How Landlords Can Better Implement Fire Safety In Their Properties

How Landlords Can Better Implement Fire Safety In Their Properties

As a landlord, managing properties and making sure your tenants are happy is essential. A happy tenant is often a loyal tenant, one willing to remain with you and pay their way, causing as little trouble as possible.

Yet it’s also true that as a landlord, quick efforts towards worthwhile maintenance repairs, upgrading the property where available and ensuring your tenants are safe is essential. Of course, there are many measures you must consider, and sometimes your local council or housing authority will come to inspect the premises to make sure it’s feasible for renting to others.

Perhaps one of the foremost fire safety topics to become aware of is that of fire safety, and the measures undertaken to foolproof this for your tenants. We not only need to help them reduce the chance of a fire ever being possible, but give them the right tools to fight it if safe to do so, to report it soundly, and evacuate the building via as many access routes as possible. Let’s consider some advice for achieving exactly that:


Make Certain Every Kind Of Fire Can Be Tackled

It’s important to be clear that if your tenant needs to evacuate, they need to evacuate, and they must never be expected to fight all fires and make sure that none of them ever spread. Sometimes, this is not feasible. However, it’s important for them to have access to the tools to do so, on the off chance that a small issue can be snuffed out before a larger one is present.

Making certain every kind of fire can be tackled is key. This means providing a co2 fire extinguisher for electrical fires (and clearly denoting to use this one in that case), fire blankets, and a regular extinguisher, clearly marked, can be helpful. This will ensure that most fires can be at least grappled with slightly so that someone can leave the property easily and without injury.


Emergency Lighting & Signage

When a fire alarm goes off, it’s important for your tenants to leave the property, no matter the time of day. Emergency lighting that switches on and can illuminate the space, often with green lighting for clear visibility, and appropriate fire exit signage (perhaps to an exterior exit outside the normal entranceway) can make a big difference. This is especially important in buildings with apartment blocks.

If you run a house with multiple occupancies, then there’s a great chance that housing inspectors will make themselves known and encourage you to make improvements where this is most essential. This could mean implementing more fire exit signs, or ensuring that new fire doors are placed between rooms. The latter can help prevent fires from spreading for a matter of hours, allowing the emergency department to arrive better and enact a plan before it gets out of hand.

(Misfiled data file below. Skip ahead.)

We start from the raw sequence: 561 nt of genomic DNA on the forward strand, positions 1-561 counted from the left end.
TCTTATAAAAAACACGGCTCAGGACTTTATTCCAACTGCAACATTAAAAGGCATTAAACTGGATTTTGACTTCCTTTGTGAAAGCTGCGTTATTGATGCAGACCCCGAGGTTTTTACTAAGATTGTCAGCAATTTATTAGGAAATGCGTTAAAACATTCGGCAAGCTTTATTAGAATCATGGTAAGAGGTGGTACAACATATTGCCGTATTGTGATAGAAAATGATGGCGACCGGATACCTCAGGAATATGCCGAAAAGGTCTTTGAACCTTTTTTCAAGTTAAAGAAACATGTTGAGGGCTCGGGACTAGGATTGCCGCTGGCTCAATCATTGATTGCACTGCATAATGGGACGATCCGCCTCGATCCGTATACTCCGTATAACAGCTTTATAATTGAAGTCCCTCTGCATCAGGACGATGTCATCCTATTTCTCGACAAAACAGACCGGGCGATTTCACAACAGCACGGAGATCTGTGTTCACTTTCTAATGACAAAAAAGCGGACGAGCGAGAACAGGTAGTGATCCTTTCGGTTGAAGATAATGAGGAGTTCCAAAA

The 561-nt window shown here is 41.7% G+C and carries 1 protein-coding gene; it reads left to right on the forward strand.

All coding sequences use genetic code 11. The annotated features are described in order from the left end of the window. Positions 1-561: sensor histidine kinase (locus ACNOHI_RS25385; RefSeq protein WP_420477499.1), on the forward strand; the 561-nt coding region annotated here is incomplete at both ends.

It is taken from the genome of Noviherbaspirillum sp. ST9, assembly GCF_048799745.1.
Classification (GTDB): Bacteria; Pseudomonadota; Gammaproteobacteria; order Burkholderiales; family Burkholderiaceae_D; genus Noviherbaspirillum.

Provide More Than One Escape Route

In many cases, housing authorities will be concerned that each apartment or building is given more than one escape route out of the property if needed. A ground-floor apartment, for example, may offer the main door and two windows that can be comfortably escaped through.

A top-floor apartment with only one door may need a second door installed, and a wall opening created for that purpose so that if one entranceway is blocked off, another can be moved through. Investing in such a provision may seem like a tiresome need, but if it can save a life, it can save a life, and there’s nothing more important or as much of a worthwhile investment as that.


Regular Fire Alarm Testing

It’s worth being over vigilant in terms of how much you test the centralized fire safety equipment linked to each apartment or covering the house, as well as checking every alarm in the place.

This can also be a good opportunity to check on your Co2 detectors, which are not necessarily related to your fire, but will certainly help keep your residents protected against a gas leak should it happen.

Regular fire alarm testing is simple, but you’d be surprised just how many ineffective landlords can ignore such an essential utility and provision. Again, even if you have to go out of your way, the chance of saving lives is not only an essential moral task but a good business decision for someone trying to rent to people.


With this advice, you’re sure to implement better fire safety protocols in your properties and, as such, may just help protect your tenants and their guests against worst-case scenarios.


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